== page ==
Until now error messages haven’t been more than mentioned, but if you have tried out the examples you have probably seen some. There are (at least) two distinguishable kinds of errors: syntax errors and exceptions.

8.1. Syntax Errors¶

Syntax errors, also known as parsing errors, are perhaps the most common kind of complaint you get while you are still learning Python:

The parser repeats the offending line and displays a little ‘arrow’ pointing at the earliest point in the line where the error was detected. The error is caused by (or at least detected at) the token preceding the arrow: in the example, the error is detected at the function print() , since a colon ( ‘:’ ) is missing before it. File name and line number are printed so you know where to look in case the input came from a script.

8.2. Exceptions¶

Even if a statement or expression is syntactically correct, it may cause an error when an attempt is made to execute it. Errors detected during execution are called exceptions and are not unconditionally fatal: you will soon learn how to handle them in Python programs. Most exceptions are not handled by programs, however, and result in error messages as shown here:

The last line of the error message indicates what happened. Exceptions come in different types, and the type is printed as part of the message: the types in the example are ZeroDivisionError , NameError and TypeError . The string printed as the exception type is the name of the built-in exception that occurred. This is true for all built-in exceptions, but need not be true for user-defined exceptions (although it is a useful convention). Standard exception names are built-in identifiers (not reserved keywords).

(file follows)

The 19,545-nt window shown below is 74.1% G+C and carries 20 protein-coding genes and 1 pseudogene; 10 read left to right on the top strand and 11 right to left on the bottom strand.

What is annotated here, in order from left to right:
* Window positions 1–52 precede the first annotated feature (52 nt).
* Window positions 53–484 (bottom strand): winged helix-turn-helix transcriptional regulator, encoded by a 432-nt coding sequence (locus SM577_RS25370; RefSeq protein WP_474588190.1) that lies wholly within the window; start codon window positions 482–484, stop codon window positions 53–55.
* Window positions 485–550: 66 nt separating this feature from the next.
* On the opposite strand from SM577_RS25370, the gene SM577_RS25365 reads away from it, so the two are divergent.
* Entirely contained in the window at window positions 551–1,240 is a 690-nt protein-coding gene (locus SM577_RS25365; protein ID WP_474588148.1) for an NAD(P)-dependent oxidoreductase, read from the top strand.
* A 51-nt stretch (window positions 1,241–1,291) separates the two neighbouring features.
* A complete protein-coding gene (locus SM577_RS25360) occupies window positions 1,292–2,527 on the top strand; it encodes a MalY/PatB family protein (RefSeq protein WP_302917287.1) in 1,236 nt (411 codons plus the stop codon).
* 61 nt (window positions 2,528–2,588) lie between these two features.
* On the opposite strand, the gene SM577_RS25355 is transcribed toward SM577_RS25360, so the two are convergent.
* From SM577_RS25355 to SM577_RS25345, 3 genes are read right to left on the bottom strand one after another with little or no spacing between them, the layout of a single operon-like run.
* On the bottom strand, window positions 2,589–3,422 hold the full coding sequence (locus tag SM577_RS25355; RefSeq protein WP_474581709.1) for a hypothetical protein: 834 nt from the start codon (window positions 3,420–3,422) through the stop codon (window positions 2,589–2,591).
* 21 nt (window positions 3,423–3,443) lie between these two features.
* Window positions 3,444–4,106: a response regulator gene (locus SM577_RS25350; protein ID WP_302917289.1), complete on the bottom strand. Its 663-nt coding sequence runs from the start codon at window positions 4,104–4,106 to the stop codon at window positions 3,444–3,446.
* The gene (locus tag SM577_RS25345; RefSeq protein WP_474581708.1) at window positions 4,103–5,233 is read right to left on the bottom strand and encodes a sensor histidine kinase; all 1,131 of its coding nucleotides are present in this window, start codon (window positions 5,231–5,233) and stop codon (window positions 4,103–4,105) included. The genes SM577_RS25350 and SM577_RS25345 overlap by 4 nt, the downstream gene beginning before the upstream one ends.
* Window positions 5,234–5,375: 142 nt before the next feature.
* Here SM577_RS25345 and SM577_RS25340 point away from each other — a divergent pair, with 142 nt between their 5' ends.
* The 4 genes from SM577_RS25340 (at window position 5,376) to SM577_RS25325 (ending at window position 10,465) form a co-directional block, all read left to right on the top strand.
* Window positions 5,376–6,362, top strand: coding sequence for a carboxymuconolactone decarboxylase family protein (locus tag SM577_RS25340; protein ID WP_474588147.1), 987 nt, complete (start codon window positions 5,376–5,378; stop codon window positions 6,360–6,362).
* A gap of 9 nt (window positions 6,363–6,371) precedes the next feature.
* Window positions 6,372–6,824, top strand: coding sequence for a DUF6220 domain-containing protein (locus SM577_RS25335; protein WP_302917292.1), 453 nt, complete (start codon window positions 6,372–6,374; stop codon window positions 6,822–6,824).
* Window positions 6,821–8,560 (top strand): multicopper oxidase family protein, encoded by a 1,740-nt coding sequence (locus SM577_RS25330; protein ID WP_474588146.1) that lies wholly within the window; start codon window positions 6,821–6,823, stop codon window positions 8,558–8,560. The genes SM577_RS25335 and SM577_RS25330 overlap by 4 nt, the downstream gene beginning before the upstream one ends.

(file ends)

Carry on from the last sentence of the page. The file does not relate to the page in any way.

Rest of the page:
The rest of the line provides detail based on the type of exception and what caused it.

The preceding part of the error message shows the context where the exception occurred, in the form of a stack traceback. In general it contains a stack traceback listing source lines; however, it will not display lines read from standard input.

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Built-in Exceptions lists the built-in exceptions and their meanings.

8.3. Handling Exceptions¶

It is possible to write programs that handle selected exceptions. Look at the following example, which asks the user for input until a valid integer has been entered, but allows the user to interrupt the program (using Control — C or whatever the operating system supports); note that a user-generated interruption is signalled by raising the KeyboardInterrupt exception.

The try statement works as follows.

First, the try clause (the statement(s) between the try and except keywords) is executed.

If no exception occurs, the except clause is skipped and execution of the try statement is finished.

If an exception occurs during execution of the try clause, the rest of the clause is skipped. Then, if its type matches the exception named after the except keyword, the except clause is executed, and then execution continues after the try/except block.

If an exception occurs which does not match the exception named in the except clause, it is passed on to outer try statements; if no handler is found, it is an unhandled exception and execution stops with a message as shown above.

A try statement may have more than one except clause, to specify handlers for different exceptions. At most one handler will be executed. Handlers only handle exceptions that occur in the corresponding try clause, not in other handlers of the same try statement. An except clause may name multiple exceptions as a parenthesized tuple, for example:

A class in an except clause is compatible with an exception if it is the same class or a base class thereof (but not the other way around — an except clause listing a derived class is not compatible with a base class). For example, the following code will print B, C, D in that order:

Note that if the except clauses were reversed (with except B first), it would have printed B, B, B — the first matching except clause is triggered.

When an exception occurs, it may have associated values, also known as the exception’s arguments. The presence and types of the arguments depend on the exception type.